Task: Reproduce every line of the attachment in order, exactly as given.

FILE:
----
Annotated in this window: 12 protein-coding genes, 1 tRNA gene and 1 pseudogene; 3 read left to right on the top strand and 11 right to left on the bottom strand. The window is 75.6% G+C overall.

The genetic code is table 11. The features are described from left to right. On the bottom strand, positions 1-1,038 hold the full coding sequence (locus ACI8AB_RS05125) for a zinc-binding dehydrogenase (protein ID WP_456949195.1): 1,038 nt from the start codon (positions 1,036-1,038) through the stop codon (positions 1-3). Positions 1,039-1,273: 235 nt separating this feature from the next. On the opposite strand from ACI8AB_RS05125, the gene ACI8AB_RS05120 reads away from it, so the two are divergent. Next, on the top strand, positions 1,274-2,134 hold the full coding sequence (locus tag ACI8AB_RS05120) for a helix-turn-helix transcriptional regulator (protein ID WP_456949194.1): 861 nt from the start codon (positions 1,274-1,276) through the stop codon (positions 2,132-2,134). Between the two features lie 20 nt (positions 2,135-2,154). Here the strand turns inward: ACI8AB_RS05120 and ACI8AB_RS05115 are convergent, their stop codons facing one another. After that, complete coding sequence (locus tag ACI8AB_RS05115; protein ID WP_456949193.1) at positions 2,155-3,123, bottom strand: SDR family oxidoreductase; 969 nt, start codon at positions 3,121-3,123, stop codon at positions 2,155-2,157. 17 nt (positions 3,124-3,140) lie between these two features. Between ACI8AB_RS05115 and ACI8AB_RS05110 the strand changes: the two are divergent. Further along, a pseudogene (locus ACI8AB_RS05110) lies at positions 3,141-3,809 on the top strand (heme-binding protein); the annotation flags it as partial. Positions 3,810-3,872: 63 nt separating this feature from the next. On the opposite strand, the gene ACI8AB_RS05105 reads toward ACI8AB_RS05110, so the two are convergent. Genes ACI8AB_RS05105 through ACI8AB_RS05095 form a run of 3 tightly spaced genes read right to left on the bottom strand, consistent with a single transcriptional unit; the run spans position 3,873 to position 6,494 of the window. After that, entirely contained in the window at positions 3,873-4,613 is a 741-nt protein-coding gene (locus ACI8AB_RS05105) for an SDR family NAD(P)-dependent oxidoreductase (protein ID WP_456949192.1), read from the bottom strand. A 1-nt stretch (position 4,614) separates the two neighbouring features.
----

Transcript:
Annotated in this window: 12 protein-coding genes, 1 tRNA gene and 1 pseudogene; 3 read left to right on the top strand and 11 right to left on the bottom strand. The window is 75.6% G+C overall.

The genetic code is table 11. The features are described from left to right. On the bottom strand, positions 1-1,038 hold the full coding sequence (locus ACI8AB_RS05125) for a zinc-binding dehydrogenase (protein ID WP_456949195.1): 1,038 nt from the start codon (positions 1,036-1,038) through the stop codon (positions 1-3). Positions 1,039-1,273: 235 nt separating this feature from the next. On the opposite strand from ACI8AB_RS05125, the gene ACI8AB_RS05120 reads away from it, so the two are divergent. Next, on the top strand, positions 1,274-2,134 hold the full coding sequence (locus tag ACI8AB_RS05120) for a helix-turn-helix transcriptional regulator (protein ID WP_456949194.1): 861 nt from the start codon (positions 1,274-1,276) through the stop codon (positions 2,132-2,134). Between the two features lie 20 nt (positions 2,135-2,154). Here the strand turns inward: ACI8AB_RS05120 and ACI8AB_RS05115 are convergent, their stop codons facing one another. After that, complete coding sequence (locus tag ACI8AB_RS05115; protein ID WP_456949193.1) at positions 2,155-3,123, bottom strand: SDR family oxidoreductase; 969 nt, start codon at positions 3,121-3,123, stop codon at positions 2,155-2,157. 17 nt (positions 3,124-3,140) lie between these two features. Between ACI8AB_RS05115 and ACI8AB_RS05110 the strand changes: the two are divergent. Further along, a pseudogene (locus ACI8AB_RS05110) lies at positions 3,141-3,809 on the top strand (heme-binding protein); the annotation flags it as partial. Positions 3,810-3,872: 63 nt separating this feature from the next. On the opposite strand, the gene ACI8AB_RS05105 reads toward ACI8AB_RS05110, so the two are convergent. Genes ACI8AB_RS05105 through ACI8AB_RS05095 form a run of 3 tightly spaced genes read right to left on the bottom strand, consistent with a single transcriptional unit; the run spans position 3,873 to position 6,494 of the window. After that, entirely contained in the window at positions 3,873-4,613 is a 741-nt protein-coding gene (locus ACI8AB_RS05105) for an SDR family NAD(P)-dependent oxidoreductase (protein ID WP_456949192.1), read from the bottom strand. A 1-nt stretch (position 4,614) separates the two neighbouring features.